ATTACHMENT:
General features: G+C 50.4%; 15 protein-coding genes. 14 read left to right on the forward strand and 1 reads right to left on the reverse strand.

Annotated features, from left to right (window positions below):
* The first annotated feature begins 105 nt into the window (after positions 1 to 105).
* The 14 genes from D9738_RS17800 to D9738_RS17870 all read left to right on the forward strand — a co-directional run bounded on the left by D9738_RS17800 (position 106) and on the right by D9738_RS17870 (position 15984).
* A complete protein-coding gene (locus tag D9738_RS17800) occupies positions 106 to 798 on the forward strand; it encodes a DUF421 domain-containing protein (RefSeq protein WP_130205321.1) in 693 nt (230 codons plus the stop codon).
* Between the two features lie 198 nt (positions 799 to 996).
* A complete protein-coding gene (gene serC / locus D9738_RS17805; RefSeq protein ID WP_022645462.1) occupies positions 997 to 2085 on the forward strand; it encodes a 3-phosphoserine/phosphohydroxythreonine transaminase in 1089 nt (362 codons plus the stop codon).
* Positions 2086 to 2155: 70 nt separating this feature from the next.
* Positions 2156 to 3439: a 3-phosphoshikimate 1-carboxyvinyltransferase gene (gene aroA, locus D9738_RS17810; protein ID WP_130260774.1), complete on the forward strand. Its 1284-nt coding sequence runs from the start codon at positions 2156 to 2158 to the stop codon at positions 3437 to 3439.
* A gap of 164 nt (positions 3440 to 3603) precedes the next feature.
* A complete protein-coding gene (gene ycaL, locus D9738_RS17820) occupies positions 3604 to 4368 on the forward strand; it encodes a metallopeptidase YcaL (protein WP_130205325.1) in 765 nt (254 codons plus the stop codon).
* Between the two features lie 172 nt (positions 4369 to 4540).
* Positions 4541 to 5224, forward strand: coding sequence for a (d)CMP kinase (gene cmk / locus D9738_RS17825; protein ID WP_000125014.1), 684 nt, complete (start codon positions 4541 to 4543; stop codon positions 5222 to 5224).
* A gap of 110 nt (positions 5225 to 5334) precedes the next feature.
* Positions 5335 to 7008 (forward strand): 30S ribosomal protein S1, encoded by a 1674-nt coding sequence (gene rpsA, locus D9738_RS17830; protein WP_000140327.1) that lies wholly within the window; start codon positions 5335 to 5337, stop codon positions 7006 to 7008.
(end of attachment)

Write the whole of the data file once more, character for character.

General features: G+C 50.4%; 15 protein-coding genes. 14 read left to right on the forward strand and 1 reads right to left on the reverse strand.

Annotated features, from left to right (window positions below):
* The first annotated feature begins 105 nt into the window (after positions 1 to 105).
* The 14 genes from D9738_RS17800 to D9738_RS17870 all read left to right on the forward strand — a co-directional run bounded on the left by D9738_RS17800 (position 106) and on the right by D9738_RS17870 (position 15984).
* A complete protein-coding gene (locus tag D9738_RS17800) occupies positions 106 to 798 on the forward strand; it encodes a DUF421 domain-containing protein (RefSeq protein WP_130205321.1) in 693 nt (230 codons plus the stop codon).
* Between the two features lie 198 nt (positions 799 to 996).
* A complete protein-coding gene (gene serC / locus D9738_RS17805; RefSeq protein ID WP_022645462.1) occupies positions 997 to 2085 on the forward strand; it encodes a 3-phosphoserine/phosphohydroxythreonine transaminase in 1089 nt (362 codons plus the stop codon).
* Positions 2086 to 2155: 70 nt separating this feature from the next.
* Positions 2156 to 3439: a 3-phosphoshikimate 1-carboxyvinyltransferase gene (gene aroA, locus D9738_RS17810; protein ID WP_130260774.1), complete on the forward strand. Its 1284-nt coding sequence runs from the start codon at positions 2156 to 2158 to the stop codon at positions 3437 to 3439.
* A gap of 164 nt (positions 3440 to 3603) precedes the next feature.
* A complete protein-coding gene (gene ycaL, locus D9738_RS17820) occupies positions 3604 to 4368 on the forward strand; it encodes a metallopeptidase YcaL (protein WP_130205325.1) in 765 nt (254 codons plus the stop codon).
* Between the two features lie 172 nt (positions 4369 to 4540).
* Positions 4541 to 5224, forward strand: coding sequence for a (d)CMP kinase (gene cmk / locus D9738_RS17825; protein ID WP_000125014.1), 684 nt, complete (start codon positions 4541 to 4543; stop codon positions 5222 to 5224).
* A gap of 110 nt (positions 5225 to 5334) precedes the next feature.
* Positions 5335 to 7008 (forward strand): 30S ribosomal protein S1, encoded by a 1674-nt coding sequence (gene rpsA, locus D9738_RS17830; protein WP_000140327.1) that lies wholly within the window; start codon positions 5335 to 5337, stop codon positions 7006 to 7008.